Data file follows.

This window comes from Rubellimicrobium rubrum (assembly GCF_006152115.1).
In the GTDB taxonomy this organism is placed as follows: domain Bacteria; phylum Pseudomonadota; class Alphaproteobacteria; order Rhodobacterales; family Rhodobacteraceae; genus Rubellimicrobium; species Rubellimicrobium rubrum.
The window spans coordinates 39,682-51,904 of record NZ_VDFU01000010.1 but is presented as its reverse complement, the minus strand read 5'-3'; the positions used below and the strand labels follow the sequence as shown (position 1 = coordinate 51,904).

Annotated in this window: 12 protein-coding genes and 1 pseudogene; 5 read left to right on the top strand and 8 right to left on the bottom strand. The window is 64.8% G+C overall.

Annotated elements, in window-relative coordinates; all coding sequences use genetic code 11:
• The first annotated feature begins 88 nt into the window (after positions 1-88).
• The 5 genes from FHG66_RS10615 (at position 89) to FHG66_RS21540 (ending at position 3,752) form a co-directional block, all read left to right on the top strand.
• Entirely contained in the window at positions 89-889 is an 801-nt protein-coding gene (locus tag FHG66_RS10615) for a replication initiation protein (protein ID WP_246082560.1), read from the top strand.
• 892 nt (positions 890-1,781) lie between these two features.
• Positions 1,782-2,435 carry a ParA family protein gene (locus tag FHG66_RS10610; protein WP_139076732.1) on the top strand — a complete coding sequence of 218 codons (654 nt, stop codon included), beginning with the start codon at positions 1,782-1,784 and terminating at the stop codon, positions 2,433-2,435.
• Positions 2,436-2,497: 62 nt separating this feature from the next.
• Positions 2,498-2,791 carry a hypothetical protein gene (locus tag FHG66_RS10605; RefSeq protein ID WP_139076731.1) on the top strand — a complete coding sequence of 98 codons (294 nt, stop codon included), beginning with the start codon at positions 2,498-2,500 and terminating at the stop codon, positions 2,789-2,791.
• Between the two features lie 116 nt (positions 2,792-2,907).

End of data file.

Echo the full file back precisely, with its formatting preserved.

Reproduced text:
This window comes from Rubellimicrobium rubrum (assembly GCF_006152115.1).
In the GTDB taxonomy this organism is placed as follows: domain Bacteria; phylum Pseudomonadota; class Alphaproteobacteria; order Rhodobacterales; family Rhodobacteraceae; genus Rubellimicrobium; species Rubellimicrobium rubrum.
The window spans coordinates 39,682-51,904 of record NZ_VDFU01000010.1 but is presented as its reverse complement, the minus strand read 5'-3'; the positions used below and the strand labels follow the sequence as shown (position 1 = coordinate 51,904).

Annotated in this window: 12 protein-coding genes and 1 pseudogene; 5 read left to right on the top strand and 8 right to left on the bottom strand. The window is 64.8% G+C overall.

Annotated elements, in window-relative coordinates; all coding sequences use genetic code 11:
• The first annotated feature begins 88 nt into the window (after positions 1-88).
• The 5 genes from FHG66_RS10615 (at position 89) to FHG66_RS21540 (ending at position 3,752) form a co-directional block, all read left to right on the top strand.
• Entirely contained in the window at positions 89-889 is an 801-nt protein-coding gene (locus tag FHG66_RS10615) for a replication initiation protein (protein ID WP_246082560.1), read from the top strand.
• 892 nt (positions 890-1,781) lie between these two features.
• Positions 1,782-2,435 carry a ParA family protein gene (locus tag FHG66_RS10610; protein WP_139076732.1) on the top strand — a complete coding sequence of 218 codons (654 nt, stop codon included), beginning with the start codon at positions 1,782-1,784 and terminating at the stop codon, positions 2,433-2,435.
• Positions 2,436-2,497: 62 nt separating this feature from the next.
• Positions 2,498-2,791 carry a hypothetical protein gene (locus tag FHG66_RS10605; RefSeq protein ID WP_139076731.1) on the top strand — a complete coding sequence of 98 codons (294 nt, stop codon included), beginning with the start codon at positions 2,498-2,500 and terminating at the stop codon, positions 2,789-2,791.
• Between the two features lie 116 nt (positions 2,792-2,907).